Global Fund African Constituencies meeting in Ethiopia focuses on absorptive capacity
Ida HakizinkaArticle Type:
Article Number: 5
“Probably one of the most debated topics in the Global Fund environment,” Secretariat says
ABSTRACT The annual consultative meeting of the Global Fund’s African Constituencies took place in Addis Ababa, Ethiopia in October, to discuss a range of issues that may be raised at the Global Fund’s 40th Board Meeting next week, including the pervasive and longstanding problem of implementers’ absorptive capacity. Representatives at the Addis Ababa meeting included all country constituencies, as well as representation from the Global Fund Board, the Secretariat and UNAIDS.
Low absorption of funds within Global Fund grants has been a persistent and pervasive challenge in grant implementation, especially in sub-Saharan Africa, which receives about two third of Global Fund investment. This question was again debated in the African Constituencies (Eastern and Southern Africa and West and Central Africa) annual consultative meeting of the Global Fund that was held from 18-19 October 2018, in Addis Ababa, Ethiopia.
Participants of the meeting came from the 46 countries within the constituencies, and also present were six participants from the Global Fund Secretariat, three from UNAIDS, and Global Fund Board Chair Aida Kurtovic. Representing the countries were the two board representatives for each constituency, their respective alternates from the African Constituency, representatives of the Country Coordinating Mechanism (CCM), and State Principal Recipients.
Absorptive capacity measures how effectively allocated grants are utilized to achieve desired impact. Absorption can be measured on different levels/dimensions including:
- Allocation utilization: a ratio of disbursement forecast to allocation;
- In-country absorption: a ratio of in-country expenditure to budget;
- Budget utilization: a ratio of disbursement to budget; and
- Disbursement utilization: a ratio of expenditure to disbursement.
Low absorptive capacity denies potential beneficiaries timely access to interventions; leads to reduced value for money due to limited efficiencies in grant implementation, and more importantly, raises concerns among donors as to why they need to stake more resources when those already available cannot be put to full use.
Identifying problems that lead to low absorptive capacity
While low absorptive capacity was recognized much earlier as a challenge, the problem seemed to have increased with the introduction and rolling out of the New Funding Model (NFM). Implementers’ own assessment of the causes of low absorptive capacity point to a number of issues.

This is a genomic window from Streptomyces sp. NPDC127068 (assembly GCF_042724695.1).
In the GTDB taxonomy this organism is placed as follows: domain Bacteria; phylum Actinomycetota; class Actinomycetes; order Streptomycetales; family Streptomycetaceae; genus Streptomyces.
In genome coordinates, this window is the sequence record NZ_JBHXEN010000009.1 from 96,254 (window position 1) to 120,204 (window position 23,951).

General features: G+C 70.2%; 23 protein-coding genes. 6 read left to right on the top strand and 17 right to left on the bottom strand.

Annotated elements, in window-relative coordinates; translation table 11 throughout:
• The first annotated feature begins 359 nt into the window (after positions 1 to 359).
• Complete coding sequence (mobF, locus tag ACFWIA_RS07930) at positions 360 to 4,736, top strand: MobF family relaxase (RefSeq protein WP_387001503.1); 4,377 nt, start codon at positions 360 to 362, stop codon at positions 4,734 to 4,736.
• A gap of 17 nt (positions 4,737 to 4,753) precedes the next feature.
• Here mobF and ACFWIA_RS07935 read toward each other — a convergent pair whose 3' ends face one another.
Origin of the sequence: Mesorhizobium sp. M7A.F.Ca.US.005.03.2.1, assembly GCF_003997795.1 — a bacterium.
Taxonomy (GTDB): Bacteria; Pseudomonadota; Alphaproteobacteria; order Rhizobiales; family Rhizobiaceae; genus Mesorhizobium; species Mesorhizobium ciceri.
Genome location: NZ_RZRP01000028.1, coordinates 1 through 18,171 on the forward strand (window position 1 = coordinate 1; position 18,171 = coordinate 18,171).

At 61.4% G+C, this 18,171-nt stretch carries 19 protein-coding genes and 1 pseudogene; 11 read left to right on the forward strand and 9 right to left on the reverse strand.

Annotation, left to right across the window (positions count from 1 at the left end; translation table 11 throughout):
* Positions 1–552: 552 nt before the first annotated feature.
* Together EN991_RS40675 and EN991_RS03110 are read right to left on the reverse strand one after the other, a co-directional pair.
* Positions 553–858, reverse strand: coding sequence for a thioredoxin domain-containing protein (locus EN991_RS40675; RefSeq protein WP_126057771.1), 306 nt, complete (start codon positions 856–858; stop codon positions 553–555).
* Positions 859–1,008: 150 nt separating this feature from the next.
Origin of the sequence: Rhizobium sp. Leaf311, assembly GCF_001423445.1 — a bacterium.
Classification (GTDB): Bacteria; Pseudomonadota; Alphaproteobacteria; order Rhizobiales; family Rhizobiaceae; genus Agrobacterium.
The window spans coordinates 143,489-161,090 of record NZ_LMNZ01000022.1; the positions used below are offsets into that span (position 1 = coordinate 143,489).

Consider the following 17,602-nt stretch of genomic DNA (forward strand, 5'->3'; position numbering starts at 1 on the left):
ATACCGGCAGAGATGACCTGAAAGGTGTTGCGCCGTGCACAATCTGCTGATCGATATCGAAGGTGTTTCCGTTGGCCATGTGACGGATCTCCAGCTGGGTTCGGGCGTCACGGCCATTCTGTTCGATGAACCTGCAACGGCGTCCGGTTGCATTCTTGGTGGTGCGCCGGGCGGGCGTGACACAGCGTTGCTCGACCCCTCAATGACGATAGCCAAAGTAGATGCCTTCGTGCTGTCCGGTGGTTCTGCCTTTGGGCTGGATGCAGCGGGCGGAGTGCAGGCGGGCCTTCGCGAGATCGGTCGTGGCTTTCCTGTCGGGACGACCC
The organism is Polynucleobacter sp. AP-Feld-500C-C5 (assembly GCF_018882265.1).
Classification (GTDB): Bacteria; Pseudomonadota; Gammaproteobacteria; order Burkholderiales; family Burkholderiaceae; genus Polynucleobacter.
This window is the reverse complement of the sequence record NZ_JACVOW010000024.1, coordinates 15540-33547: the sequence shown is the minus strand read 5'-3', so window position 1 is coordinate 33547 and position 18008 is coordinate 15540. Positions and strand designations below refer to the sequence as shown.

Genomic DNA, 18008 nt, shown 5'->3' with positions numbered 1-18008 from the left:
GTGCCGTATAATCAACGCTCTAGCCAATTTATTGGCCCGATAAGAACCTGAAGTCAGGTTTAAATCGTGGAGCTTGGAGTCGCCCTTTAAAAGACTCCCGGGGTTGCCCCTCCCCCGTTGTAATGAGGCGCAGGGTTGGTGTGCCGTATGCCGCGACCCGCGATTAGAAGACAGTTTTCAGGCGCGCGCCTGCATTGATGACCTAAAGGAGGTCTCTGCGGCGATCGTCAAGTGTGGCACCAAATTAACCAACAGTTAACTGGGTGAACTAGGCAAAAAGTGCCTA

Participants in the ACB meeting agreed that absorbing grant funds is a shared responsibility between the countries’ stakeholders and the Secretariat.
Important issues identified during the workshop that affect absorptive capacity include:
- Delays in contracting procedures and disbursement of funds that resulted in delayed implemented especially at the beginning of the NFM;
- Low capacity in country, including within the Country Coordinating Mechanism (CCM), Principal Recipients (PR) (see OIG audits on Zambia and Malawi), and poor health systems;
- High levels of government bureaucracy, for example in procurement procedures;
- Reprogramming (changes to programming activities whose choice was initially based on poor planning or data, or because of delays in implementation);
- Poor relations between implementers and Global Fund country teams;
- Stringent Global Fund fiduciary policies and guidelines, which are well-intentioned but in some ways impede work, for example the “Zero cash policy”.
(Additional information was obtained from prior GFO publications on country-level impediments to absorption of funds, low absorptive capacity, Secretariat-level impediments to absorptive capacity, and a publication by the African Constituencies Bureau (ACB))
Participants expressed the view that the Secretariat already possesses the necessary resources to fix their issues quickly; for example, they said, country teams could be more pro-active in identifying the need for reprogramming, minimize the delays in replying to countries’ enquiries or in responding to requests for reprogramming, and in sending management letters when Local Fund Agents (LFA) identify key issues during their assessment.
Another issue that countries discussed at length is the high number of Global Fund ‘country team’ visits country or/and the lack of structure of some of those visits. The issue is that repeated and sometimes untimely visits by country teams disrupt program implementation as staff do not have the time to concentrate on the work as they have to hold meetings and take visitors around.
Recognition of the absorption problem across PRs, CCMs and the Secretariat, as well as of the various contributing factors, has led to various responses being implemented, especially in the later part of the 4th Replenishment cycle, including: